Democrats thought that naming Paul Ryan to the Republican ticket would allow them to Mediscare seniors back to Barack Obama. The Wall Street Journal takes no small delight in describing just how well that strategy has worked in the first week of Ryan’s candidacy for VP. Thanks to ObamaCare and the redirection of Medicare funds to pay for its costs, Obama and Democrats have managed to fumble the issue — and given Mitt Romney a wide opening for attack — in the same way Democrats have attacked Republicans for decades on budget “cuts” and entitlement reform:
According to the usual Beltway rules, the Washington potentates call for an honest debate even as they defend or excuse the rank Democratic falsehoods in order to defeat even the modest reform that they will then claim we need, if only there had been an honest debate. The Republicans are supposed to act like Quakers amid the pummeling and are only allowed to appeal to columnists and wonks with their boring old budget charts and obscure details. And then lose elections.
Well, now we’re learning that the same tactics can be used against Democrats too. The difference this time is that the Romney-Ryan ticket is trying to create a political shock absorber against Mediscare so voters can consider the substance of a genuine reform alternative that modernizes the entitlement state, rather than simply expanding it.
For the record, President Obama’s $716 billion is a “cut” only in the sense of slowing the rate of spending growth over 10 years, which is the baseline Democrats always use. Medicare spending will continue to rise rapidly. The Obama “cuts” come by cranking down Medicare’s price controls for hospitals and by gutting Medicare Advantage.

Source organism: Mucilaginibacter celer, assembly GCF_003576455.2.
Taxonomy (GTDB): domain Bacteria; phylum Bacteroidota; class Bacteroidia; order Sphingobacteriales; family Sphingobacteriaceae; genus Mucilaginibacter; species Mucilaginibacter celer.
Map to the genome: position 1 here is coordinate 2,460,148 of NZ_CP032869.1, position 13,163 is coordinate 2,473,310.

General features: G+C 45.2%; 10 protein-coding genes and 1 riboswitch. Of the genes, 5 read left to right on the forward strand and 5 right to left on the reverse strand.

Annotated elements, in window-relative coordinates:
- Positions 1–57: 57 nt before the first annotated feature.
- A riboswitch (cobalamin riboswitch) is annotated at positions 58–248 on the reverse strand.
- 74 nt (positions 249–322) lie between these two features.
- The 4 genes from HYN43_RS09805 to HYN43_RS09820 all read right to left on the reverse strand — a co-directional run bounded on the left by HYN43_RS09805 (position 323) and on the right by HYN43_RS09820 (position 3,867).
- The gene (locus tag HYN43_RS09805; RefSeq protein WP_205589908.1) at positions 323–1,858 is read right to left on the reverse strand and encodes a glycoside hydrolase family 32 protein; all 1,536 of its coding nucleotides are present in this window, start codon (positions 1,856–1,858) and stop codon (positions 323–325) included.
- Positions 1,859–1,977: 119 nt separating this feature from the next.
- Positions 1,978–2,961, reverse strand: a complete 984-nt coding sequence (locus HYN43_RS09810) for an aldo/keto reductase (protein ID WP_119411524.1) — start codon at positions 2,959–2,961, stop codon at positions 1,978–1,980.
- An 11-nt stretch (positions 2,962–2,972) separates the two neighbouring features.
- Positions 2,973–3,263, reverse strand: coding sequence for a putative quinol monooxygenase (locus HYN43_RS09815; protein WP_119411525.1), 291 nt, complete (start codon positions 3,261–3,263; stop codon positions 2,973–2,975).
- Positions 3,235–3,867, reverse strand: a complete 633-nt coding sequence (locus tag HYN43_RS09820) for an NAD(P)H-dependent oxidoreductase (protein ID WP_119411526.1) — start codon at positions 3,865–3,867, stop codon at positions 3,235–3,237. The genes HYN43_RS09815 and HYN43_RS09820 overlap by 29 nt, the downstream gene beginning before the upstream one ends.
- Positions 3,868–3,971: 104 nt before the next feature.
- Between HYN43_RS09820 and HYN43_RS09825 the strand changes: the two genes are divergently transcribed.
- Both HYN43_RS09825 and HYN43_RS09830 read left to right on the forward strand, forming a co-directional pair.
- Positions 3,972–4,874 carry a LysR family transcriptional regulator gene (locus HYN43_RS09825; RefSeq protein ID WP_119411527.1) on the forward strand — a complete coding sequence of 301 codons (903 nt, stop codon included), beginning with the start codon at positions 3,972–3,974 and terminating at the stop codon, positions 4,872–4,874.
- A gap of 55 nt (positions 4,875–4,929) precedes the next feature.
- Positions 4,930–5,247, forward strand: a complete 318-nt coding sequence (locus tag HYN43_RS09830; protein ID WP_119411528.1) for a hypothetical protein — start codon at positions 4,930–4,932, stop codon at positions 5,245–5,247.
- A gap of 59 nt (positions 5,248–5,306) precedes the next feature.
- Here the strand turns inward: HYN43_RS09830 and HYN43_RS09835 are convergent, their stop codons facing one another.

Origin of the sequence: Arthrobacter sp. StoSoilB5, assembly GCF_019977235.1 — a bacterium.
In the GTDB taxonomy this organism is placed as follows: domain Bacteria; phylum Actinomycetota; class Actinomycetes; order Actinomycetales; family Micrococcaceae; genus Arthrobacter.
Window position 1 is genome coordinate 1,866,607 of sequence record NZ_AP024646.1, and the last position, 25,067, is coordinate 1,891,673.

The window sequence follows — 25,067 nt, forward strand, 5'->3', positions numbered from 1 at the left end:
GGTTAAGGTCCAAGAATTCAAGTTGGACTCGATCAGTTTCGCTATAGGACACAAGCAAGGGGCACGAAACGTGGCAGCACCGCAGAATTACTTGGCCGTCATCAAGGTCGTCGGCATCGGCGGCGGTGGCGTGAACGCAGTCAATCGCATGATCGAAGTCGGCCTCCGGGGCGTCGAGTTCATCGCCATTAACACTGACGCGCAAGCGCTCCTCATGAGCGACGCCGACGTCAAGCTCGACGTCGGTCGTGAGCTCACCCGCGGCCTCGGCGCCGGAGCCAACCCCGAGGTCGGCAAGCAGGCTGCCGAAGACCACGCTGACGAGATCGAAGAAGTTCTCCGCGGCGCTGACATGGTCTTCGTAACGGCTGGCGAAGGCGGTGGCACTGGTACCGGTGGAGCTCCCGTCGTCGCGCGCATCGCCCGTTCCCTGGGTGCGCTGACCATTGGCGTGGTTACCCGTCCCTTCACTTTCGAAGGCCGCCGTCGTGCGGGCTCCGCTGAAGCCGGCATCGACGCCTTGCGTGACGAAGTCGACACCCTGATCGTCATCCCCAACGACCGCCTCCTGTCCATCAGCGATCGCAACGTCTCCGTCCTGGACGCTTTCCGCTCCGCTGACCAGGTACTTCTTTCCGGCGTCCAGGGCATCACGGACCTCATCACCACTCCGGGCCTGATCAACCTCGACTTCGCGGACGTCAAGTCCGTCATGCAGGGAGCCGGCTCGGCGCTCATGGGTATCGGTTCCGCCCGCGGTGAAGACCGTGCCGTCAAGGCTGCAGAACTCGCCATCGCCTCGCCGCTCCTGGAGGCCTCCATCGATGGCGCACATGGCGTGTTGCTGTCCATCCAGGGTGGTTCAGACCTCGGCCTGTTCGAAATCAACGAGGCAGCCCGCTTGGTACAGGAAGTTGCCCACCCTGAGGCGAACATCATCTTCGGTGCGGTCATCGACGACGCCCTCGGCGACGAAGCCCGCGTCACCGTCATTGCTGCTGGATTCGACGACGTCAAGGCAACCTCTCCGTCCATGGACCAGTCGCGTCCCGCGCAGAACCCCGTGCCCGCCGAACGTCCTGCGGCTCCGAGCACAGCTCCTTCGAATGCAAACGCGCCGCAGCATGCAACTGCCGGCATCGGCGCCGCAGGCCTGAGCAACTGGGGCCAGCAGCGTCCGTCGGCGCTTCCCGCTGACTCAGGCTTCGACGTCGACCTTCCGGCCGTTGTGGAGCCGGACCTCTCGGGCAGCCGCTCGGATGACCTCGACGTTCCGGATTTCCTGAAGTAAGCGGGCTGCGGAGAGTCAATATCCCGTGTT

The real term for this familiar Beltway ploy should be Medicare austerity—i.e., keep the status quo, only less of it—rather than reducing costs over time through the structural change the program needs. But it is factually correct to say that Democrats took money from Medicare and then used the “cuts” to hide ObamaCare’s true 13-figure cost.
Here’s a rather glaring example of this hypocrisy from Buzzfeed’s Andrew Kaczynski, who finds this gem from 2008. Barack Obama scolded John McCain for proposing to use reductions of $800 billion in future Medicare spending to reform the health-care cost structure:
So … Obama was against raiding Medicare to fund an “ill-conceived, badly thought through plan” to reform the health-care system before he was the author of those cuts to fund ObamaCare. Gotcha.
Needless to say, this is proving to be a very fruitful line of attack. In an exclusive interview, Paul Ryan tells Salena Zito from the Pittsburgh Tribune-Review that he and Romney have no intention of relinquishing this advantage:
Republican vice presidential nominee Paul Ryan says he wants “to bring on” the Medicare debate with the Obama administration in the campaign for the White House.
“We are heading towards a European-like debt crisis which means a deeper recession, fewer jobs, lower revenues and bigger deficits if we don’t get our fiscal house in order fast,” Ryan said on Thursday in an interview with the Tribune-Review.
The Wisconsin congressman, tapped last weekend by Mitt Romney to join the GOP ticket, discussed the campaign after a rally and an unscheduled stop for hot dogs and hand-shaking at The Hot Dog Shoppe in nearby Warren.
“President Obama has punted on this issue. He has ducked the issue of fiscal responsibility, and that is a huge threat to our economy,” Ryan said.
He criticized the president for “raiding” Medicare to pay for the Patient Protection and Affordability Care Act — also known as Obamacare. The Obama administration wants to use $716 billion from Medicare over the next decade to pay for portions of the new health care law.
“This is a debate we need to have. It is a debate that we are starting and very confident in winning,” Ryan said.
Indeed. It’s a debate that is long overdue — and one that the electorate appears ready to have and to reward.